Calipari doubts anyone’s better than Terrence Jones

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Terrence Jones often played his way into John Calipari’s doghouse last season. That’s not happening this year.

Calipari lauded the 6-9 sophomore Tuesday, telling local media that Jones’ work ethic finally matches his immense talent. He’s now the first guy in the gym, he stays late and he spent the summer improving his game.

Jones, according to Calipari, might be the game’s best player.

“If there’s a better player in the country, I gotta see him. Maybe that guy’s in our gym, I don’t know. If there is somebody better than Terrence, I gotta see,” Calipari said. “His focus on basketball compared to what it was last year is not even close.”

Calipari – who noted Jones’ improved ball-handling, shooting and conditioning — expects Jones’ extra work and dedication to result in a Josh Harrellson-esque jump, which would be nothing short of spectacular. Jones was already one of the game’s elite players as a freshman. If he improves as much as Harrellson did, we’ll see a transcendent player.

That’s a scary thought for Kentucky foes.

It may not result in a massive stat bump, though. Kentucky’s got plenty of talent and Calipari says everyone’s upping their game, especially senior Darius Miller and freshman Michael Kidd-Gilchrist, who “try to kill each other” during practice.

The result? “Darius has never been better,” Calipari says.

Hey, Calipari even lauded Eloy Vargas, a 6-11 senior who wasn’t good for much last season other than giving Harrellson the occasional breather.

Much of this no doubt counts as coach-speak and early season lauding designed to boost his guys’ confidence and encourage fans. But if half of what Calipari says is true, then that Dec. 3 game against North Carolina went from must-see TV to essential viewing for any sports fan.

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Rick Pitino: ‘We should be penalized … but not this team’

Rick Pitino
(AP Photo/Timothy D. Easley)
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One of the biggest storylines of Saturday’s college basketball schedule had everything to do with a team that no longer matters in the championship picture.

Less than 24 hours after being informed that the school would be imposing a postseason ban that will leave the Cardinals out of the ACC and NCAA tournaments, No. 19 Louisville tipped off against Boston College, and they did so without leading scorer Damion Lee, who is battling a knee issue.

How would the team respond to the decision — the despicable, shameful decision — that the university’s president made?

Well, it seems.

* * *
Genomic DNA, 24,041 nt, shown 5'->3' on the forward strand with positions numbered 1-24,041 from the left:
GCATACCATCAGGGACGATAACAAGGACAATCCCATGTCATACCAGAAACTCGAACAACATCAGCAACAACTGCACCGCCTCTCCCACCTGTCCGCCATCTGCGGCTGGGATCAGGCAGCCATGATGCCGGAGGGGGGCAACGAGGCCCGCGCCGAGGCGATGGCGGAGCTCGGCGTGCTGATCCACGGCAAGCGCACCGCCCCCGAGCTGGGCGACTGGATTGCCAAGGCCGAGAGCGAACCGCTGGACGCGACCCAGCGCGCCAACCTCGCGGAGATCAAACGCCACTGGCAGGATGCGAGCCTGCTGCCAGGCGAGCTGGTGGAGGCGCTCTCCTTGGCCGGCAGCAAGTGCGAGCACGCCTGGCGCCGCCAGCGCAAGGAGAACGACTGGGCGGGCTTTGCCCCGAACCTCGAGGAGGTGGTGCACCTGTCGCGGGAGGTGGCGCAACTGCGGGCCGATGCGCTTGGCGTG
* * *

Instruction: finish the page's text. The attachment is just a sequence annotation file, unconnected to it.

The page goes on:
The Cardinals jumped out to a 19-2 lead in the first eight minutes and cruised to a 79-47 win over an overmatched Boston College team in the Yum! Center.

And head coach Rick Pitino, after the quote, said exactly what everyone is thinking.

“We should be penalized, no question about it,” he said. “But not this team. But the NCAA didn’t make that decision. We made that decision.”

He’s totally right. The school sacrificed the season — and the only shot that a pair of fifth-year seniors would get to play in the NCAA tournament — to protect the school, the brand and the bottom-line moving forward. Like I said earlier, it’s despicable.

But credit the Cardinals for responding.

Because they still have something on the line. They’re just a game out of first place in the ACC, and while an ACC regular season title isn’t a shot to play in the ACC or NCAA tournament, it’s still a banner that would probably mean more to Damion Lee and Trey Lewis than any league title has meant to a Louisville player before.

Oklahoma State without Jawun Evans, questionable moving forward

Oklahoma State guard Jawun Evans (1) goes up for a shot between Kansas forward Jamari Traylor (31) and forward Perry Ellis (34) in the second half of an NCAA college basketball game in Stillwater, Okla., Tuesday, Jan. 19, 2016. Oklahoma State won 86-67. (AP Photo/Sue Ogrocki)
(AP Photo/Sue Ogrocki)
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Oklahoma State’s star point guard was not in the lineup on Saturday against No. 13 Iowa State.

Evans injured his shoulder in the Cowboys’ loss at Texas Tech on Wednesday and was ruled out of Saturday’s game.

According to the school, his official status moving forward is questionable. The Pokes are just 11-11 on the season and likely need to earn the Big 12’s at-large bid to get into the NCAA tournament. It makes sense to let him get healthy.

Evans was averaging 12.9 points, 4.9 assists and 4.4 boards this season, but he had been arguably the best point guard in the Big 12 during league play, averaging 15.6 points and 5.6 assists.